President Barack Obama's recommendations in the wake of the Newtown, Conn., elementary school shooting leaves questions about school safety mostly to schools to answer.
"We won't be able to stop every violent act, but if there is even one thing that we can do to prevent any of these events, we have a deep obligation -- all of us -- to try," Obama said in a statement.
According to guidelines released by the White House in advance of Obama's speech Wednesday, schools that want to have armed guards will be supported in that pursuit, but schools won't be pushed to staff them. The plan calls for the creation of 1,000 new "school resource officers," which the White House describes as "specially trained police officers that work in schools," and mental health professionals to "help prevent school crime and student-on-student violence."
The White House says it will "provide incentives" for police departments to train and hire these special officers. The Department of Justice will tweak the COPS Hiring Grants, which is already used by police departments to recruit new talent, to incentivize police departments to employ more school-specific officers.
The plan also proposes a new $150 million "Comprehensive School Safety program" that would "help school districts hire staff and make other critical investments in school safety." School districts and law enforcement will be able to use the money to pay for school guards, psychologists, counselors and social workers.
"Each school is different and should have the flexibility to address its most pressing needs," the White House wrote in its guidelines. "Some schools will want trained and armed police; others may prefer increased counseling services. Either way, each district should be able to choose what is best to protect its own students." The guidelines also focus on gun control issues that are relevant outside of school, such as closing loopholes around background checks. They also call for improvements to mental health services, funding to help improve school climate and strings on federal money to ensure that each school has an emergency safety plan.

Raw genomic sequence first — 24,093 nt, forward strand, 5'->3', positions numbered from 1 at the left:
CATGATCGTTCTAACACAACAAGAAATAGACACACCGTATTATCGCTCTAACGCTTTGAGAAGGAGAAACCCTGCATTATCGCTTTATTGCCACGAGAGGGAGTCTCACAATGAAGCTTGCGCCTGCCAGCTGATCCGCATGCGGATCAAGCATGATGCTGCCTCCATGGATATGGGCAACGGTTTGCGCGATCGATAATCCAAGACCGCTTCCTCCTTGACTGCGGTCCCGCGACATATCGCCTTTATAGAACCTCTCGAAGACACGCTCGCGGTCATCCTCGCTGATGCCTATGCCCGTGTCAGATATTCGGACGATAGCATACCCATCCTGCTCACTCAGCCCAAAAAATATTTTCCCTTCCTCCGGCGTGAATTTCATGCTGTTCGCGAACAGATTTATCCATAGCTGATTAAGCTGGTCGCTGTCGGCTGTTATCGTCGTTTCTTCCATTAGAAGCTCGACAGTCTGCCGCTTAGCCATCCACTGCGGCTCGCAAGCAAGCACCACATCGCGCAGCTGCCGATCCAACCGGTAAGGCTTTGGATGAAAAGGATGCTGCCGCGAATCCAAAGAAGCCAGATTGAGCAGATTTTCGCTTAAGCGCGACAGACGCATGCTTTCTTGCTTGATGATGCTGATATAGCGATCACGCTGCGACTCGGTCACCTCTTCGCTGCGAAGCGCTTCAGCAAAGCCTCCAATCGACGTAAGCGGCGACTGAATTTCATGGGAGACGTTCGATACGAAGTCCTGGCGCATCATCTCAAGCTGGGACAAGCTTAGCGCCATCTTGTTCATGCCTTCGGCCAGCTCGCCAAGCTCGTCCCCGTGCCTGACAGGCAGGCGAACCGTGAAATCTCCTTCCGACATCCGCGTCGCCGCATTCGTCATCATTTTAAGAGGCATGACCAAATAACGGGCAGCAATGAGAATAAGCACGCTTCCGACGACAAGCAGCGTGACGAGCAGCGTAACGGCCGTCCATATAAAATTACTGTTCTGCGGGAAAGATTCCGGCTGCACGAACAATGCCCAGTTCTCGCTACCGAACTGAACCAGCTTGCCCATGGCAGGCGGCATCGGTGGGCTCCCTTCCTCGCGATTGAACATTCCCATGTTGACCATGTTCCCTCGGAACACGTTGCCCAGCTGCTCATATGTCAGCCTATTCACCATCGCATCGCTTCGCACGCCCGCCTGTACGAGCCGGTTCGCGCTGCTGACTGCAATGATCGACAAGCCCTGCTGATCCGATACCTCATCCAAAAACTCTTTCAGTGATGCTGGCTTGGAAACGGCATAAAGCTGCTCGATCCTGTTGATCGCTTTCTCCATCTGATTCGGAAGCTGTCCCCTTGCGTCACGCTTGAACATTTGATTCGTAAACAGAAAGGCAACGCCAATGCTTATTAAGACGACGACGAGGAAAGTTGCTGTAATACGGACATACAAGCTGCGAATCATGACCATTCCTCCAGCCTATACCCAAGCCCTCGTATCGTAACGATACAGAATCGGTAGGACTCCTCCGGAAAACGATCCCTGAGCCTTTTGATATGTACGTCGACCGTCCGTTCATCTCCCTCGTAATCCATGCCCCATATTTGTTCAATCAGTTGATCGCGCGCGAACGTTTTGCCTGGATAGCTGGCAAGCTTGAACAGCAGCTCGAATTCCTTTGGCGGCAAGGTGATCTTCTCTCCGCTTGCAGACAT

The president's announcement comes a month after the Connecticut shooting that killed 26 people at Newtown's Sandy Hook Elementary School, including 20 children, spurring renewed national interest in gun control.
The decision not to require or encourage the presence of armed guards in schools follows a heated national debate over that question after last week's news that Vice President Joe Biden's gun control task force was considering funding them. One group with which Biden met while formulating the policy was the American Federation of Teachers union, which recommended bringing police into schools on a case-by-case basis -- and that when the option is chosen, the officers be treated not as stationed armed guards but as "part of the fabric of the school community."
Republicans in some states have already announced plans to introduce legislation to allow or even require school staff to carry guns. Nationwide, 18 states already permit teachers and adults to carry loaded weapons on school grounds -- generally provided that they have written permission from a principal or school board. One school in Texas does permit teachers to carry concealed weapons.